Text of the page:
Why Should I Come Down?

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When the walls of Jerusalem had tumbled in, and remained in that condition for a long time, Nehemiah was allowed to return to his native land for the purpose of rebuilding those walls. It was a great day in the life of the Jewish nation when these walls, which surrounded their holy city began to be raised again. There were some people were opposed to Nehemiah’s work. They may have thought he was not doing it in the right way, or that it should not be done at all.  For some reason, they did everything they could to interfere with the work, but Nehemiah refused to be moved from the great work he was doing. Sanballat and Geshem, leaders of the opposition, decided to invite Nehemiah to meet them in one of the villages in the plain of Ono. Their invitation seemed very innocent on the surface. Nehemiah knew there was more to it. He answered, ”I am doing a great work, so I cannot come down: why should the work cease, whilst I leave it and come down to you?”(Neh. 6:3).

Nehemiah did not refuse to meet these men because he was afraid. He refused because he had greater things to do. I am sure the two men thought meeting with them would be greater than rebuilding the walls, but Nehemiah did not think so. He had to do what he believed was the right thing to do.

Neither did he refuse to meet them because he believed he was in error by rebuilding the walls. He knew what he was doing was the right thing to do. Whether they understood this or not was not his problem. He could not leave an important work just to pamper the ego of those who opposed him. Naturally, it would raise their standing in the minds of those who thought that “making noise” is a sign of soundness to have a meeting with Nehemiah. No doubt they received some thrill from reporting that “we challenged Nehemiah to meet with us, but he would not meet us.” But Nehemiah refused to let up in his work for the purpose of elevating little men.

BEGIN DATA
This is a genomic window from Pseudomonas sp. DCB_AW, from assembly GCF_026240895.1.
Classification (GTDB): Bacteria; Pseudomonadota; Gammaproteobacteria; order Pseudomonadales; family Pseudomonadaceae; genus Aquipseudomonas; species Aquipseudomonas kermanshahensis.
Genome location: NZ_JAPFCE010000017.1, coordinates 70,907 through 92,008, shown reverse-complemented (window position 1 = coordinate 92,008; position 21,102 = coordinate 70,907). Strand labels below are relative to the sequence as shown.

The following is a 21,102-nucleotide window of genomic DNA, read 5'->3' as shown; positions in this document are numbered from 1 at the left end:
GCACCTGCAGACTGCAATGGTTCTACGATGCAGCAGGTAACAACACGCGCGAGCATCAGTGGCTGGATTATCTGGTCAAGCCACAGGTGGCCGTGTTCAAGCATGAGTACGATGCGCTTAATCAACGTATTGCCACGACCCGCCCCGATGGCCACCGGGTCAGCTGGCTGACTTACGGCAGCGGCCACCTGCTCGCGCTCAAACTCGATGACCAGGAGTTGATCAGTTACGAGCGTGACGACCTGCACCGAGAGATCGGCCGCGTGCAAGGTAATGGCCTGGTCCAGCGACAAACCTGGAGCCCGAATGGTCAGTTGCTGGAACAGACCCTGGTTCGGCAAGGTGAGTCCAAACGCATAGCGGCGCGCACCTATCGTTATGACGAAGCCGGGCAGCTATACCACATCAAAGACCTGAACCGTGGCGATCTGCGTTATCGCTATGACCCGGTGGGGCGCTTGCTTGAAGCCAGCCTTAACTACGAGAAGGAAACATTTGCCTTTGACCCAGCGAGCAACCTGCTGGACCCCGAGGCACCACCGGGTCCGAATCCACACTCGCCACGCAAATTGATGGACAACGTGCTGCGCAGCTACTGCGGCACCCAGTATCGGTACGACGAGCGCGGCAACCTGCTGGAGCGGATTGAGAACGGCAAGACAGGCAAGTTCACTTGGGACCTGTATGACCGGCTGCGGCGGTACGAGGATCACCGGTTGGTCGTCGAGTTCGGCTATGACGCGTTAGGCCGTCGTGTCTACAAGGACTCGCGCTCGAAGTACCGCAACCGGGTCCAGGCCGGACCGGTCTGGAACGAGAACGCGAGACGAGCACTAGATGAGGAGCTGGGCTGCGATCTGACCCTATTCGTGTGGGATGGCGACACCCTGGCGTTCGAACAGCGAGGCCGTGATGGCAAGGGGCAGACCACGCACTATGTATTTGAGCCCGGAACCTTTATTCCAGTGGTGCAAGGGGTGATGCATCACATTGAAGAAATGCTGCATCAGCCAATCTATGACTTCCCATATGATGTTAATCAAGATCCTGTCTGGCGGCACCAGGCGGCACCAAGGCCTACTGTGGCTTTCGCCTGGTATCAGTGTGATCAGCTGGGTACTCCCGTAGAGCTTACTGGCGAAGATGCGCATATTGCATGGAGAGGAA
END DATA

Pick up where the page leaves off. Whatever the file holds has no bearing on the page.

Nothing could have been gained by the meeting. Nehemiah knew what God wanted done and how to do it. Those who were opposing him were doing nothing about erecting the walls. What, therefore, could he gain by arguing with those who did not want the work done in the first place? The very fact that he would leave the work to meet with them would suggest that he thought there was some merit to their opposition. The best thing for him to do was ignore them and go on doing “a good work.”

To ignore those who oppose you is not necessarily a sign of weakness any more than their opposition to you is a sign of strength. Jesus taught us much about ignoring those who tried to hurt the work He was doing. They accused Him of many things, but He knew what He was doing, and for what purpose He had come into the world. Sometimes in the very presence of those who questioned Him, “he answered them not a word.” If He had taken time to listen to every little Scribe or Pharisee who wanted to argue some point of the law with Him, He could never have fulfilled His mission of saving the world. He always had time for a sincere person who was seeking the Truth but refused to waste His time with those who had opportunity to know what was right, but wanted to argue with Him in order to mask or justify their own wrongdoing. His refusal to enter into a discussion with these enemies of the Truth was no sign of weakness but of strength. As Nehemiah would say, “Why should he come down?”

[Note: I wrote this article for and it was published in The Encourager, weekly bulletin Church of Christ, Iowa Park, TX, April 19, 1962, of which I was editor.]

Attribution: From thescripturecache.com; Dub McClish, owner and administrator.

 

 

 

 

 

Author: Dub McClish

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